Take cling-stone peaches that are ripe and after they are pared, divide them into quarters and cut them from the stones. To four pounds of peaches allow one pound of white granulated sugar and one pint of water. Put the peaches into the preserving kettle with a layer of sugar between each layer of peaches, then put in the water at the side of the kettle and set them on the side of the fire where they will heat slowly. Crack one quarter of the peach stones and put the kernels into a small saucepan with water enough to cover them and boil them thirty minutes. Then strain the water off and mix it with the peaches. Cook the peaches until they are tender, but they must not break. Try them with a fork and when they are soft they are ready to put up. Put them into glass jars hermetically sealed.
To one pound of free-stone peaches one pound of white granulated sugar and half a pint of water.
Pare the peaches, cut them in halves and take out the stones, put them into a porcelain preserving kettle, the cut side uppermost, with a layer of sugar and a layer of peaches, finishing with a layer of sugar. Then put the water in at the side of the kettle; set them on the side of the range where they will heat slowly for one hour and a half; crack one quarter of the stones, take out the kernels and boil them in one pint of water for thirty minutes, then strain off the water and put it in with the peaches, set the kettle of peaches over the fire, and as soon as it comes to a boiling heat, but not to boil, take it off, cover it and let it stand over night. In the morning let it get boiling hot, but it must not boil; then take the peaches out with a skimmer onto large porcelain dishes; boil the syrup long enough to skim it well and then return the peaches to the kettle, set it over a slow fire and as soon as the peaches look clear they are ready to put up.
To one pound of peaches allow three quarters of a pound of white granulated sugar and one pint of water to four pounds of peaches. Take ripe, juicy free-stone peaches; pare them, take out the stones and crack one quarter of them, put the kernels into a saucepan with water enough to cover them and cook them thirty minutes, then strain off the water, cut the peaches into thin slices and put them into a porcelain preserving kettle with one pint of water to four pounds of peaches and cook them ten minutes from the time they begin to boil; then add the sugar and the water from the kernels, stir it well with a wooden spoon and cook it twenty minutes longer. Put it into glass jars or jelly glasses with double writing paper cut to fit the inside, dipped in brandy.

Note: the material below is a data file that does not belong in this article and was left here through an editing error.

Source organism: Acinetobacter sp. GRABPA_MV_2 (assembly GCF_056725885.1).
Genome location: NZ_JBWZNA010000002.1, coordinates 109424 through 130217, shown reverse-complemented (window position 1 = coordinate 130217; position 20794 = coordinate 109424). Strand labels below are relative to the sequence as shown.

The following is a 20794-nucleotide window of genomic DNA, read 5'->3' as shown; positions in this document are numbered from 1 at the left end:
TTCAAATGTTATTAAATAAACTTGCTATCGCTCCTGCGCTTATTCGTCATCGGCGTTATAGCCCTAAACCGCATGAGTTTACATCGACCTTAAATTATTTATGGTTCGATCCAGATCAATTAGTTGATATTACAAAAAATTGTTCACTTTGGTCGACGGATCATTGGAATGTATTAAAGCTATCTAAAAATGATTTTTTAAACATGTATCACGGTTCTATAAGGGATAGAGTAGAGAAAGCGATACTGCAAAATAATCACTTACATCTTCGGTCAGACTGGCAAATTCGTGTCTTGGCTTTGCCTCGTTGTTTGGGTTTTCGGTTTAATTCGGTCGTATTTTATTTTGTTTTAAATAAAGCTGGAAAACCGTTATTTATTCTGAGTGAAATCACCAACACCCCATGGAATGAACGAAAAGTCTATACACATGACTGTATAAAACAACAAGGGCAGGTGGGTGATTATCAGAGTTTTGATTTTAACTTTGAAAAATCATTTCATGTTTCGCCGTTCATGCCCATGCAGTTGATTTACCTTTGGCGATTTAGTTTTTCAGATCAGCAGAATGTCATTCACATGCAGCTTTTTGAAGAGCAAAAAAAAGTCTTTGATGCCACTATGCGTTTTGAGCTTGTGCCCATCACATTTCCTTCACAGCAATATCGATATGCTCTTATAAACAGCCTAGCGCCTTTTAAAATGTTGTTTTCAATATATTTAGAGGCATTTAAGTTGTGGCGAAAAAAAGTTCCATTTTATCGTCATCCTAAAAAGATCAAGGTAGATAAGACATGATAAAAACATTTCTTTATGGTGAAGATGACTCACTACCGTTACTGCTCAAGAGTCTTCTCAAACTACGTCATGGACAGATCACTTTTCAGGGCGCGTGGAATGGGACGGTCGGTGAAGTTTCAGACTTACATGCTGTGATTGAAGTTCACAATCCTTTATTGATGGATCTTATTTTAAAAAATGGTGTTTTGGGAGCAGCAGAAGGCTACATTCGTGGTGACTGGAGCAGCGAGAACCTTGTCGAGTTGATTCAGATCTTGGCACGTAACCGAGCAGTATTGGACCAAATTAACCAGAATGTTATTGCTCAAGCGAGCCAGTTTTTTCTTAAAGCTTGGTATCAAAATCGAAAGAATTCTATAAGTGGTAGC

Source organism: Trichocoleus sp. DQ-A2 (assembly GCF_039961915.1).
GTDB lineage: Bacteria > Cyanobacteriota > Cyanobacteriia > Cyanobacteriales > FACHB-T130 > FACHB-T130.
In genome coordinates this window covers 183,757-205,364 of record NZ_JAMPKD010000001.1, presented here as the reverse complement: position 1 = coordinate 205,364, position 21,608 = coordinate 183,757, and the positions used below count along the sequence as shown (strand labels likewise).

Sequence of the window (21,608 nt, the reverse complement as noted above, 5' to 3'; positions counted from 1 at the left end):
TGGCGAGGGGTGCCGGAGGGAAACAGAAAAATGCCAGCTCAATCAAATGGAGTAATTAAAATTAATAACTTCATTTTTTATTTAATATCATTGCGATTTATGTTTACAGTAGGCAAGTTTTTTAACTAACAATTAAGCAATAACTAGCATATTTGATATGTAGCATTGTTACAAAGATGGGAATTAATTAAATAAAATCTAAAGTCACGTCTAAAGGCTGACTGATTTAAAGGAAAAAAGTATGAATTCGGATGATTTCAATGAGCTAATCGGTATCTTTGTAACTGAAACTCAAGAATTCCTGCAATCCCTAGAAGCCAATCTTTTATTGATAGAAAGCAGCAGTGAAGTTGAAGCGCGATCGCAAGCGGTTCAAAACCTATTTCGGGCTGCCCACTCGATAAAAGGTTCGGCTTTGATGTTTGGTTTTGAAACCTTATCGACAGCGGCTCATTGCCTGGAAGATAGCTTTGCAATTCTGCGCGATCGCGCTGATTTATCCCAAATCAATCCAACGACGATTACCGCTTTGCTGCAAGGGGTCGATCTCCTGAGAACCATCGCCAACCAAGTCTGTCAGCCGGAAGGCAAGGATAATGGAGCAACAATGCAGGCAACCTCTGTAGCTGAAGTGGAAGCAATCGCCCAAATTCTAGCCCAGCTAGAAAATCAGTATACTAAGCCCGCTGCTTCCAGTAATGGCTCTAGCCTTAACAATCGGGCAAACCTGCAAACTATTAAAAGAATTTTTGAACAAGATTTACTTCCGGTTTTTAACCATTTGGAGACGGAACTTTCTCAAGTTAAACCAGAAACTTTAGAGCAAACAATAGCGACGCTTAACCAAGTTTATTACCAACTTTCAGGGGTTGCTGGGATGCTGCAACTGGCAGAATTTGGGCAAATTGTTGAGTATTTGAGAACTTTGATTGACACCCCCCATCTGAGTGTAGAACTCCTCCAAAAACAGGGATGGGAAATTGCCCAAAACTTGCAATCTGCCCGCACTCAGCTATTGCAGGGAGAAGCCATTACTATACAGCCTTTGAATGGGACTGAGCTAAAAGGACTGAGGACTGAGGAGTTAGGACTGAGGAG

White Heath "clings" are the best for brandy peaches. Weigh them before they are skinned and mark it down on paper with a pencil. To one pound of peaches allow half a pound of white granulated sugar, one gill of water and half a pint of white brandy. Put eight ounces of cooking soda with two quarts of cold water into an iron pot and let it get scalding hot, then put in one dozen of the peaches at a time and let them stay in just five minutes, then take them out with a skimmer into a colander. Rub off the skin with a dry, coarse linen cloth and put the peaches into a large pan full of cold water. Put the sugar with one gill of water to half a pound of sugar into the preserving kettle and when it is dissolved take the peaches out of the water into a colander, let them drain a minute and then put them into the syrup, turn them over from time to time and skim when anything rises. Cook them slowly until they are soft enough for a silver fork to go easily through, then take them out onto flat porcelain dishes and boil the syrup down to one half, skim it as long as anything rises to the surface, and then take it off the fire and let it cool ten minutes. Then put in the brandy and return the peaches to the brandy syrup. Set the kettle over the fire again and when it is hot (but not to boil) take it off the fire and rill the glass jars first with the peaches and then with the brandy syrup. The syrup must cover the peaches. Close the jars hermetically.